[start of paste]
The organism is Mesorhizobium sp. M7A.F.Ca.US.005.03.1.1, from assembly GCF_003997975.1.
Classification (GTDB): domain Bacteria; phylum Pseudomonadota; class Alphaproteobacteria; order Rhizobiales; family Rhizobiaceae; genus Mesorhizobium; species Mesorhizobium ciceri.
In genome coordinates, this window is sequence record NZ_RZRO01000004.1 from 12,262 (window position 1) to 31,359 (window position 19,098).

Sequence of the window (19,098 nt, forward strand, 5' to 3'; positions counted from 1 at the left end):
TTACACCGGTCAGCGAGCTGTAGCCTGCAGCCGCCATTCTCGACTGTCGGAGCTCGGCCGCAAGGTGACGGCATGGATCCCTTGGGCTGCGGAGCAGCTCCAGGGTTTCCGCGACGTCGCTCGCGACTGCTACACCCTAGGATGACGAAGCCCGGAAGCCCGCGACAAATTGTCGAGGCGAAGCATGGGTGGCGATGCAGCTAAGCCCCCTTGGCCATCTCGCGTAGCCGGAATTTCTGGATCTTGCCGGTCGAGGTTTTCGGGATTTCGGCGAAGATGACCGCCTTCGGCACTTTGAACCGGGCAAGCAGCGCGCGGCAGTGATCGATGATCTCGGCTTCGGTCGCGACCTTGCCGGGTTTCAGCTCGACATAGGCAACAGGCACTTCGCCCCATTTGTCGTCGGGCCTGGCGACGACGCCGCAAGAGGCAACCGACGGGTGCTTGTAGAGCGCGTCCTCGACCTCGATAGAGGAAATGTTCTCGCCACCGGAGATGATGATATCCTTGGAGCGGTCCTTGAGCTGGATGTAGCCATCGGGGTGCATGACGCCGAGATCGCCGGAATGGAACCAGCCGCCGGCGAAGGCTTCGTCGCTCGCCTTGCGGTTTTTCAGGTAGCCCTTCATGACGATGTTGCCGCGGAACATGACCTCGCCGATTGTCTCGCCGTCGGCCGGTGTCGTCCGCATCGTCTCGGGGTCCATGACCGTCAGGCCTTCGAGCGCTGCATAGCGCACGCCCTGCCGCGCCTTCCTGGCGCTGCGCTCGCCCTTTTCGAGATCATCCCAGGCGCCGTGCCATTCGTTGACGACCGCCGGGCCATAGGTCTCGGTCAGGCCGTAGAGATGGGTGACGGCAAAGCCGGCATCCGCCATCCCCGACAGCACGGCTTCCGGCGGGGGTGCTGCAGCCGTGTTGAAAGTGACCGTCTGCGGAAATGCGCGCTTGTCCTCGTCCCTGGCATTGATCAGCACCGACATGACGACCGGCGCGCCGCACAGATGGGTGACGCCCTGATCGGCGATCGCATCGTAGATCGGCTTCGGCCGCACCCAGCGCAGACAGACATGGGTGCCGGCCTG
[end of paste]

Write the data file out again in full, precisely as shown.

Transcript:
The organism is Mesorhizobium sp. M7A.F.Ca.US.005.03.1.1, from assembly GCF_003997975.1.
Classification (GTDB): domain Bacteria; phylum Pseudomonadota; class Alphaproteobacteria; order Rhizobiales; family Rhizobiaceae; genus Mesorhizobium; species Mesorhizobium ciceri.
In genome coordinates, this window is sequence record NZ_RZRO01000004.1 from 12,262 (window position 1) to 31,359 (window position 19,098).

Sequence of the window (19,098 nt, forward strand, 5' to 3'; positions counted from 1 at the left end):
TTACACCGGTCAGCGAGCTGTAGCCTGCAGCCGCCATTCTCGACTGTCGGAGCTCGGCCGCAAGGTGACGGCATGGATCCCTTGGGCTGCGGAGCAGCTCCAGGGTTTCCGCGACGTCGCTCGCGACTGCTACACCCTAGGATGACGAAGCCCGGAAGCCCGCGACAAATTGTCGAGGCGAAGCATGGGTGGCGATGCAGCTAAGCCCCCTTGGCCATCTCGCGTAGCCGGAATTTCTGGATCTTGCCGGTCGAGGTTTTCGGGATTTCGGCGAAGATGACCGCCTTCGGCACTTTGAACCGGGCAAGCAGCGCGCGGCAGTGATCGATGATCTCGGCTTCGGTCGCGACCTTGCCGGGTTTCAGCTCGACATAGGCAACAGGCACTTCGCCCCATTTGTCGTCGGGCCTGGCGACGACGCCGCAAGAGGCAACCGACGGGTGCTTGTAGAGCGCGTCCTCGACCTCGATAGAGGAAATGTTCTCGCCACCGGAGATGATGATATCCTTGGAGCGGTCCTTGAGCTGGATGTAGCCATCGGGGTGCATGACGCCGAGATCGCCGGAATGGAACCAGCCGCCGGCGAAGGCTTCGTCGCTCGCCTTGCGGTTTTTCAGGTAGCCCTTCATGACGATGTTGCCGCGGAACATGACCTCGCCGATTGTCTCGCCGTCGGCCGGTGTCGTCCGCATCGTCTCGGGGTCCATGACCGTCAGGCCTTCGAGCGCTGCATAGCGCACGCCCTGCCGCGCCTTCCTGGCGCTGCGCTCGCCCTTTTCGAGATCATCCCAGGCGCCGTGCCATTCGTTGACGACCGCCGGGCCATAGGTCTCGGTCAGGCCGTAGAGATGGGTGACGGCAAAGCCGGCATCCGCCATCCCCGACAGCACGGCTTCCGGCGGGGGTGCTGCAGCCGTGTTGAAAGTGACCGTCTGCGGAAATGCGCGCTTGTCCTCGTCCCTGGCATTGATCAGCACCGACATGACGACCGGCGCGCCGCACAGATGGGTGACGCCCTGATCGGCGATCGCATCGTAGATCGGCTTCGGCCGCACCCAGCGCAGACAGACATGGGTGCCGGCCTG